Israeli Hunger Strike Ruling Is a Political Law Disguised as Concern for Human Life

If the human rights of Palestinian detainees are indeed important to the state and the justices, they should refrain from ordering and approving administrative detentions. That would be the genuine solution.

Haaretz.
Haaretz Editorial
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The mother of Mohammed Allan, a Palestinian prisoner who was on a long-term hunger strike, holds a portrait of her son during a rally calling for his release, Be'er Sheva, Aug. 9, 2015.
The mother of Mohammed Allan, a Palestinian prisoner who was on a long-term hunger strike, holds a portrait of her son during a rally calling for his release, Be'er Sheva, Aug. 9, 2015.Credit: AFP
Haaretz.
Haaretz Editorial

The High Court of Justice’s ruling on Sunday, which upheld a law allowing prisoners on hunger strike to be force-fed, praises human rights to the skies even as it approves an anti-democratic and unacceptable law.

Justice Elyakim Rubinstein’s opinion stressed the importance of protecting the lives of prisoners in state custody, and in his view, this justifies force-feeding security prisoners, even though the Israel Medical Association opposes the law and was actually one of the petitioners against it.

In their ruling, the justices wrote that the Patients’ Rights Law doesn’t provide “a complete solution to the complex situation of hunger-striking prisoners who have reached the point where their life or health is endangered,” because the hunger striker “isn’t a ‘patient’ in the ordinary sense, but a person who has voluntarily and wittingly put his health at risk in order to voice a protest or apply pressure to achieve some personal or public goal.”

Yet contrary to what the justices said, the existing law does contain an ethical solution to the conflict between the need to respect a person’s autonomy and the need to give him medical treatment, with the approval of the hospital’s ethics committee and subject to detailed stipulations that ensure a proper balance between these two needs.

Even the ruling itself admits that to date, hunger-striking prisoners and detainees have been given medical treatment in accordance with the Patients’ Rights Law, yet in most of the cases where the law’s provisions were followed, the striking prisoners agreed to accept treatment without coercion, following a dialogue between the prisoners and members of the ethics committee that developed on the basis of relations of trust between doctor and patient.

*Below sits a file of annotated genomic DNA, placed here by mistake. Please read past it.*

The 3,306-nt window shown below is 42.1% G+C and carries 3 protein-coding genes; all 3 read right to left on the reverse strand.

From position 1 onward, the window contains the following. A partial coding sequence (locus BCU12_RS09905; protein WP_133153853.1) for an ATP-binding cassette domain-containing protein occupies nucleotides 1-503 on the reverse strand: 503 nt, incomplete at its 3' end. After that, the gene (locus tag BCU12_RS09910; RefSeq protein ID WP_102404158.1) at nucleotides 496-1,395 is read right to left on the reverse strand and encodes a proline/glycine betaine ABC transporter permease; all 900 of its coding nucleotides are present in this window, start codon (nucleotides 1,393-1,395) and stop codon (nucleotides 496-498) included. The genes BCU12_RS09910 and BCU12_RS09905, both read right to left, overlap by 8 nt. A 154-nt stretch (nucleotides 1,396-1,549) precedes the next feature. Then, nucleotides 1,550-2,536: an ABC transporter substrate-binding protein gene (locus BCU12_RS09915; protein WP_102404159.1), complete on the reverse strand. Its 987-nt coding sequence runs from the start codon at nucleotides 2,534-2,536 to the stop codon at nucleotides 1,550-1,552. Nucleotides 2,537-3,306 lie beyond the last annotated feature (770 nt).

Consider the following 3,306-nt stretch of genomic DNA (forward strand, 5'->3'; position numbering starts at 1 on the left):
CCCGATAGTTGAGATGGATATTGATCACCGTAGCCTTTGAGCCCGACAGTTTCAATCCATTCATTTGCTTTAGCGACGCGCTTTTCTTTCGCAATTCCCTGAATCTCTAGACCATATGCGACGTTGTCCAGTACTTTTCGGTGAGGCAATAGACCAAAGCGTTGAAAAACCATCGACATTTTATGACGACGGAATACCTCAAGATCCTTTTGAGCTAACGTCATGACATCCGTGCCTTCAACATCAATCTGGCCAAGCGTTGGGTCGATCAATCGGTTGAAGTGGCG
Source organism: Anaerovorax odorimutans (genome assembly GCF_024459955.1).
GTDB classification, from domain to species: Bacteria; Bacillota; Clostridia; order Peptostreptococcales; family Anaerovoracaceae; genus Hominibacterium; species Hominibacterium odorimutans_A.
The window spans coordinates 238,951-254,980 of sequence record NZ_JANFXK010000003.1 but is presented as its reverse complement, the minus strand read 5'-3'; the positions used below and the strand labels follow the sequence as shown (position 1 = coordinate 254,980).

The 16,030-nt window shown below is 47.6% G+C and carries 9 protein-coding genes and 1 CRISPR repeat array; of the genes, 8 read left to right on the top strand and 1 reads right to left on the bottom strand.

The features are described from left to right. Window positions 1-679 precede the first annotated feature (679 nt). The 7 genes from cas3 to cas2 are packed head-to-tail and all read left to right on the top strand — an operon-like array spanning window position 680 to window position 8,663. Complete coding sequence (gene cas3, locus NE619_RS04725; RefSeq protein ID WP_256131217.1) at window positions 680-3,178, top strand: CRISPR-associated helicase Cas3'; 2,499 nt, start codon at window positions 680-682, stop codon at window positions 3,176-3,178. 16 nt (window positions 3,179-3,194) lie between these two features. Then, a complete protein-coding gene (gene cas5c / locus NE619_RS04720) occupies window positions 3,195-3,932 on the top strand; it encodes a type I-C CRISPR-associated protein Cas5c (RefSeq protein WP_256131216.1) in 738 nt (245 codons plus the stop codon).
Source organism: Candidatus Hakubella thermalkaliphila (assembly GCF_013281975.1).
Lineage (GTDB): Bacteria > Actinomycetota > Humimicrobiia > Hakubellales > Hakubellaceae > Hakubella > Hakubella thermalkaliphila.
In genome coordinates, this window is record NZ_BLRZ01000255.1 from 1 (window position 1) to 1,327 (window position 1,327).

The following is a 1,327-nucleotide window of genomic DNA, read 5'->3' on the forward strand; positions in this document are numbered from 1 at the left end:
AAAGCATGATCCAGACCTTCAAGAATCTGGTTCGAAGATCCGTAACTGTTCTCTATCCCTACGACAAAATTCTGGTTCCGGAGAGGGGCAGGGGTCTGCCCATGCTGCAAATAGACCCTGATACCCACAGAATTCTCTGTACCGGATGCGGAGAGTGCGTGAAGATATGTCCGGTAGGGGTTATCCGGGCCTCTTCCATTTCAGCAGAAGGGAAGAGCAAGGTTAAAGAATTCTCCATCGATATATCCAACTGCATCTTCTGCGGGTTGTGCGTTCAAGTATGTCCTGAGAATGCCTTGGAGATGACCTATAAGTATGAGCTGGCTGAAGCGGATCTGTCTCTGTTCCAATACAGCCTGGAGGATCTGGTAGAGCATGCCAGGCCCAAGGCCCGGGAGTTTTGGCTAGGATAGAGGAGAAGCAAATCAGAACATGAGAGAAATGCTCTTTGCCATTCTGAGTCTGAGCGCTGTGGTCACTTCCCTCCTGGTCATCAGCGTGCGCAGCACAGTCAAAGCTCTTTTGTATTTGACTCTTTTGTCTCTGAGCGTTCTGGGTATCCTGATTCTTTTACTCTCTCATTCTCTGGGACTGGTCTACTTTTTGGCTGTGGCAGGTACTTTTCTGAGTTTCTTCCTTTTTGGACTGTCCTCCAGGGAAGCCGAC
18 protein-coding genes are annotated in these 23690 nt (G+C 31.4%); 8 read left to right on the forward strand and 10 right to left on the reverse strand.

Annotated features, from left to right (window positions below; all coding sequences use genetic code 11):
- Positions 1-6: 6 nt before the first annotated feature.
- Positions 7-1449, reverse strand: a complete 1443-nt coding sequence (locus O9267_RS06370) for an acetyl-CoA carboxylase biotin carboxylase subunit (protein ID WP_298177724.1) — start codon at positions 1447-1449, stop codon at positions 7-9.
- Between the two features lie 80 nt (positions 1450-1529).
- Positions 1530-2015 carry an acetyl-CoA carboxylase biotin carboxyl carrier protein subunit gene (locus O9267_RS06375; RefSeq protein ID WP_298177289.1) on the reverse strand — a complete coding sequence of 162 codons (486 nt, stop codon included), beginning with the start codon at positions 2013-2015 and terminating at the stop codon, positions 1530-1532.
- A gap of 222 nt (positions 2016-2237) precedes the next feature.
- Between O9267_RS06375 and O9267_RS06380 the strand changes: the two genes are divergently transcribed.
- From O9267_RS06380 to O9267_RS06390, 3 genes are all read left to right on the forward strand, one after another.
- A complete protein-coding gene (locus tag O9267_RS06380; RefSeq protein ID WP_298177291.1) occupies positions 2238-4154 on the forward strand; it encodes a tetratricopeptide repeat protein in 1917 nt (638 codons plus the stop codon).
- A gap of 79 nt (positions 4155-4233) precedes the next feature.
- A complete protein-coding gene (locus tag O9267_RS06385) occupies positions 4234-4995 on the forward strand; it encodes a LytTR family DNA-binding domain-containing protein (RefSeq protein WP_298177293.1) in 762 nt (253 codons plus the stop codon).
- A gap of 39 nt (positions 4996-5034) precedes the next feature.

But despite the existence of this mechanism, the High Court accepted the state’s position that the arrangement in the Patients’ Rights Law is insufficient because it stipulates that in order to force treatment on a patient, there must be reasonable grounds for thinking the patient will retroactively approve the treatment. This condition usually can’t be met in the case of people who have chosen to go on hunger strike.

The court’s ruling didn’t give sufficient weight to the fact that the existing system worked in most cases. Even worse, it legitimized the suppression of political protest, using the “sanctity of life” as a pretext. The High Court found nothing wrong with the fact that the law also serves a “security purpose,” which is nothing but the desire to suppress protests by detainees who have no rights. In so doing, it shut its eyes and ignored the political context of the law’s enactment.

If the human rights of Palestinian detainees are indeed important to the state and the justices, they should refrain from ordering and approving administrative detentions, also known as detentions without trial, and certainly refrain from multiple, prolonged detentions of this kind. That would be the genuine, root solution that would prevent hunger strikes – not a political law disguised as concern for human rights and the sanctity of life.

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